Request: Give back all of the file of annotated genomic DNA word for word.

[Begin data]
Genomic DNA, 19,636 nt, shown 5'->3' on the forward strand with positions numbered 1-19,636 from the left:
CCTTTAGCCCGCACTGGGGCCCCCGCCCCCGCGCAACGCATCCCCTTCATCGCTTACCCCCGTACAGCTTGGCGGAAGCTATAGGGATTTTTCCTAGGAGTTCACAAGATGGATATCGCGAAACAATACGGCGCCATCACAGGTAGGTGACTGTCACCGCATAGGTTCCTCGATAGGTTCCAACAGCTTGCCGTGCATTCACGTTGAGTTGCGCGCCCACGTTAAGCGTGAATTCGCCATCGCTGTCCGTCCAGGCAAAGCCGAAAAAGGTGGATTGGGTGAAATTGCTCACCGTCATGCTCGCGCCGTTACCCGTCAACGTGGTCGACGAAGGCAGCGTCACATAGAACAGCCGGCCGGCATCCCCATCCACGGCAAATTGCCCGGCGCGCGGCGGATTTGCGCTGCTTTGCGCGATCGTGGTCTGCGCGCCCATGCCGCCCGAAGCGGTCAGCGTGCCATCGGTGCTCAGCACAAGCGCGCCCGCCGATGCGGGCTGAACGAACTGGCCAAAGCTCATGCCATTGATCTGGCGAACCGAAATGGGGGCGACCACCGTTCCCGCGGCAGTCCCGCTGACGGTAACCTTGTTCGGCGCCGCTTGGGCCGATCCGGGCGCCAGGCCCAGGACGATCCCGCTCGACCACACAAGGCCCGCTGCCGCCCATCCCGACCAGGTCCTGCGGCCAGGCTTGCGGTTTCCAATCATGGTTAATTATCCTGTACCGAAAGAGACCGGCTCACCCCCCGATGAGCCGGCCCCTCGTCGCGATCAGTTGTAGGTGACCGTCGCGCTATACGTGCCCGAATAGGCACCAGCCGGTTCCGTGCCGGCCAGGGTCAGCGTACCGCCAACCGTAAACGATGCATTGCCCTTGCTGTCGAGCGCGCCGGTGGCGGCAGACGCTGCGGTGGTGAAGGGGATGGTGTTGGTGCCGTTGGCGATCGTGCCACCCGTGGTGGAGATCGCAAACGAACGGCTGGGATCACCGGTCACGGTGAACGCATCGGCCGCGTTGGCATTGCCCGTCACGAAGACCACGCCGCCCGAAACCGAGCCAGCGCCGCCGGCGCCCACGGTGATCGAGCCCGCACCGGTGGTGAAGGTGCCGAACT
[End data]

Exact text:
Genomic DNA, 19,636 nt, shown 5'->3' on the forward strand with positions numbered 1-19,636 from the left:
CCTTTAGCCCGCACTGGGGCCCCCGCCCCCGCGCAACGCATCCCCTTCATCGCTTACCCCCGTACAGCTTGGCGGAAGCTATAGGGATTTTTCCTAGGAGTTCACAAGATGGATATCGCGAAACAATACGGCGCCATCACAGGTAGGTGACTGTCACCGCATAGGTTCCTCGATAGGTTCCAACAGCTTGCCGTGCATTCACGTTGAGTTGCGCGCCCACGTTAAGCGTGAATTCGCCATCGCTGTCCGTCCAGGCAAAGCCGAAAAAGGTGGATTGGGTGAAATTGCTCACCGTCATGCTCGCGCCGTTACCCGTCAACGTGGTCGACGAAGGCAGCGTCACATAGAACAGCCGGCCGGCATCCCCATCCACGGCAAATTGCCCGGCGCGCGGCGGATTTGCGCTGCTTTGCGCGATCGTGGTCTGCGCGCCCATGCCGCCCGAAGCGGTCAGCGTGCCATCGGTGCTCAGCACAAGCGCGCCCGCCGATGCGGGCTGAACGAACTGGCCAAAGCTCATGCCATTGATCTGGCGAACCGAAATGGGGGCGACCACCGTTCCCGCGGCAGTCCCGCTGACGGTAACCTTGTTCGGCGCCGCTTGGGCCGATCCGGGCGCCAGGCCCAGGACGATCCCGCTCGACCACACAAGGCCCGCTGCCGCCCATCCCGACCAGGTCCTGCGGCCAGGCTTGCGGTTTCCAATCATGGTTAATTATCCTGTACCGAAAGAGACCGGCTCACCCCCCGATGAGCCGGCCCCTCGTCGCGATCAGTTGTAGGTGACCGTCGCGCTATACGTGCCCGAATAGGCACCAGCCGGTTCCGTGCCGGCCAGGGTCAGCGTACCGCCAACCGTAAACGATGCATTGCCCTTGCTGTCGAGCGCGCCGGTGGCGGCAGACGCTGCGGTGGTGAAGGGGATGGTGTTGGTGCCGTTGGCGATCGTGCCACCCGTGGTGGAGATCGCAAACGAACGGCTGGGATCACCGGTCACGGTGAACGCATCGGCCGCGTTGGCATTGCCCGTCACGAAGACCACGCCGCCCGAAACCGAGCCAGCGCCGCCGGCGCCCACGGTGATCGAGCCCGCACCGGTGGTGAAGGTGCCGAACT